Industry profile

Budget-conscious, digital natives and value-driven: key consumer trends in 2023

Natasha Cazin, senior consultant at Euromonitor International, picks out the three biggest consumer trends set to impact eyewear and optics in 2023

Pexels/Ivan Samkov
The Global Consumer Trends is a white paper produced every January, in which we look at key trends in all industries across the world in the year ahead. The three consumer trends that resonate the most in eyewear are the ‘Budgeteers,’ ‘Here and Now,’ and ‘Young and Disrupted.’ 

Euromonitor International highlights the new normal in their Global Consumer Trends 2023. The biggest impact we see is that consumers are cutting back on spending and not going out as much as we initially thought. We saw the consumer trends of ‘Backup Planners’ and ‘Financial Aficionados’ in 2022, and we felt these were becoming more entrenched as consumers are budgeting, seen in the ‘Budgeteer’ consumer in 2023.

‘Budgeteers’ is a consumer trend you can’t avoid in any industry. 2023 will be about bracing for a lean year ahead, nearly half of consumers plan to increase efforts to save money, according to Euromonitor’s Voice of the Consumer Lifestyles survey 2022. We have consumers that are more cautious than ever before, with economic uncertainty and rising costs like energy prices, driving the consumer to budget and think about how they spend their money.

Some consumers are budgeting to live well. They might be used to taking nice holidays, and so will budget for a holiday but perhaps have less to spend on eyewear. Then there are the consumers who have got no choice – they are struggling and are budgeting to live. There is a polarisation here.

Independent optical practices might want to think about how they can add value to make sure this consumer purchases in their practice. I would advise that you show them the added value – the customer experience, the product you are selling, and the overall package. One example is a loyalty scheme – adding a bit of value to retain clients who might be thinking about cutting costs.

The ‘Here and Now’ consumers really want to get out there. They are fed up of the pandemic, and they want to spend some money and do something special, but they possibly don’t have a lot of money. For this consumer, it’s about affordability.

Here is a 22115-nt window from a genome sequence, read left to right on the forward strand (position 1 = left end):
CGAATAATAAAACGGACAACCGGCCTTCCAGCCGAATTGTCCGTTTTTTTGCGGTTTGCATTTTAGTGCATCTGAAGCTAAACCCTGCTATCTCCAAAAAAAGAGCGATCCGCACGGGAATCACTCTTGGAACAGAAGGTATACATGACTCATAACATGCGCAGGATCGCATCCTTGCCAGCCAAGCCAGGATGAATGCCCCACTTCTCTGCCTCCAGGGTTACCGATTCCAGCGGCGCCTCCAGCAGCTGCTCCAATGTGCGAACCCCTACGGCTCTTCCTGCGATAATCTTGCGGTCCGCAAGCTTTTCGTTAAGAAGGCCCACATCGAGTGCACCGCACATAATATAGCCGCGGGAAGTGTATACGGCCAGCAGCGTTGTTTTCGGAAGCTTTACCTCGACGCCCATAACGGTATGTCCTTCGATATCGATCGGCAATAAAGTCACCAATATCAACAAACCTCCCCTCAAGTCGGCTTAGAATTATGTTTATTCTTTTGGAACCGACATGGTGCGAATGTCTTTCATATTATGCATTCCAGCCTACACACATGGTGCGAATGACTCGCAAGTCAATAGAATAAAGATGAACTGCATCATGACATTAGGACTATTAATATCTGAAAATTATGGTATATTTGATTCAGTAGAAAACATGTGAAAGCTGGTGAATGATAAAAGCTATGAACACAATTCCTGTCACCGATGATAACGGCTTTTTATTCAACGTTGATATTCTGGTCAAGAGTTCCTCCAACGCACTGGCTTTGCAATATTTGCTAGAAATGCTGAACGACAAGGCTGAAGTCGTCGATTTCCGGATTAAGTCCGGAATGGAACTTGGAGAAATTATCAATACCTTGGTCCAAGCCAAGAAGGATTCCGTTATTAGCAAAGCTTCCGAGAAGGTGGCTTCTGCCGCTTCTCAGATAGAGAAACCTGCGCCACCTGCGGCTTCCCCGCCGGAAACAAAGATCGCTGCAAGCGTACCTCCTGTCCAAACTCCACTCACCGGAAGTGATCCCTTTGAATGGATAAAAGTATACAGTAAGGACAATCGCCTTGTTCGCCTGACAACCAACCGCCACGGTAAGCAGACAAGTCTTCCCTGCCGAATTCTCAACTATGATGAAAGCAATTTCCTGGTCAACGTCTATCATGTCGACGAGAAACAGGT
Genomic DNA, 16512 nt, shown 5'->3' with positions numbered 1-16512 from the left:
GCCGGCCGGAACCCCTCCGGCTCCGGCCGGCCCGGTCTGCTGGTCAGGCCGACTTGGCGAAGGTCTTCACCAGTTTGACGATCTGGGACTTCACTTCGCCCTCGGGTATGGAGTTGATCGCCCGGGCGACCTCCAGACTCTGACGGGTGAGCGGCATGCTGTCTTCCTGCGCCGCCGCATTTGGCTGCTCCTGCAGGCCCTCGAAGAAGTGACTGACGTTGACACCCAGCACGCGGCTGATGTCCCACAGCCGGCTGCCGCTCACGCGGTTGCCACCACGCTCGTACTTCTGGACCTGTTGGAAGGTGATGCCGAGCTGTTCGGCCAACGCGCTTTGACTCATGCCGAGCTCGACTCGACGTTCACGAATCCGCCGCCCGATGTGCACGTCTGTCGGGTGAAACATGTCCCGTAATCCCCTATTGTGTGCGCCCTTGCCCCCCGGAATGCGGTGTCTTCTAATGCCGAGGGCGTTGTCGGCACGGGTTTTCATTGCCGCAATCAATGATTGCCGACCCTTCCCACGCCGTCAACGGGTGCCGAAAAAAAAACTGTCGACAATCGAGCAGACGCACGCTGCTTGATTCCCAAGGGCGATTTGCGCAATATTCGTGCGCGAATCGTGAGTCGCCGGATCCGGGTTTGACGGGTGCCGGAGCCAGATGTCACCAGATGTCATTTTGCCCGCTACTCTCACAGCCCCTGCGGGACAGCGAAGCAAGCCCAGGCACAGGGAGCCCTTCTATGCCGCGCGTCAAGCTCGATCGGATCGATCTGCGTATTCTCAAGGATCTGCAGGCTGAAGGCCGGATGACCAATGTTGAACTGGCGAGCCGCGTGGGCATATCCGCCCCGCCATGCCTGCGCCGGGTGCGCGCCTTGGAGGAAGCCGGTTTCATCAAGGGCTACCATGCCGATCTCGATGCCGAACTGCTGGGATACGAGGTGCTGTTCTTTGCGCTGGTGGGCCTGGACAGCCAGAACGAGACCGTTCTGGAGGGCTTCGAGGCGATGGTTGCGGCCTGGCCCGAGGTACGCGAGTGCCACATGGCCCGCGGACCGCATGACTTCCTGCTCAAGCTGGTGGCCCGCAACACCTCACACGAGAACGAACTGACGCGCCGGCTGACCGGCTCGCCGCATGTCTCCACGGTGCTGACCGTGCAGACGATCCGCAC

I would recommend businesses to think of how they can help the consumer to make payments. There are split payment methods, like buy now pay later finance company, Klarna, for example. It could be hundreds of pounds they are spending, and perhaps they could pay that over several months – giving them the option so that they can buy the product in your store. There are also options like discounts or loyalty cards, it doesn’t have to be complicated.

The third key trend affecting the industry is ‘Young and Disrupted.’ Generation Z, the 12–27 year olds, are not young children any more. They are gaining financial independence; they might have their own homes and they have jobs. Their education has been disrupted by the pandemic: they had a tough time and want to be buying again.

How can businesses respond to this? They have to be aligning with their values and expectations of the young consumer. This consumer stands up for their beliefs; they are into social responsibility and inclusion. For example, they are likely to choose a sustainable product over something else, so consider having a sustainable line.

I would also say: consider being online if you want to communicate with this generation. Social media platforms like TikTok or Instagram are a good way to get online and you don’t have to invest a lot of money.

I don’t think it’s possible for businesses to ignore consumer trends. It is imperative to think about, first of all, who is my consumer? How old is my consumer? Am I targeting the older generation, or the younger generation? You have to think about your consumer carefully.

Euromonitor International’s report is available to download free from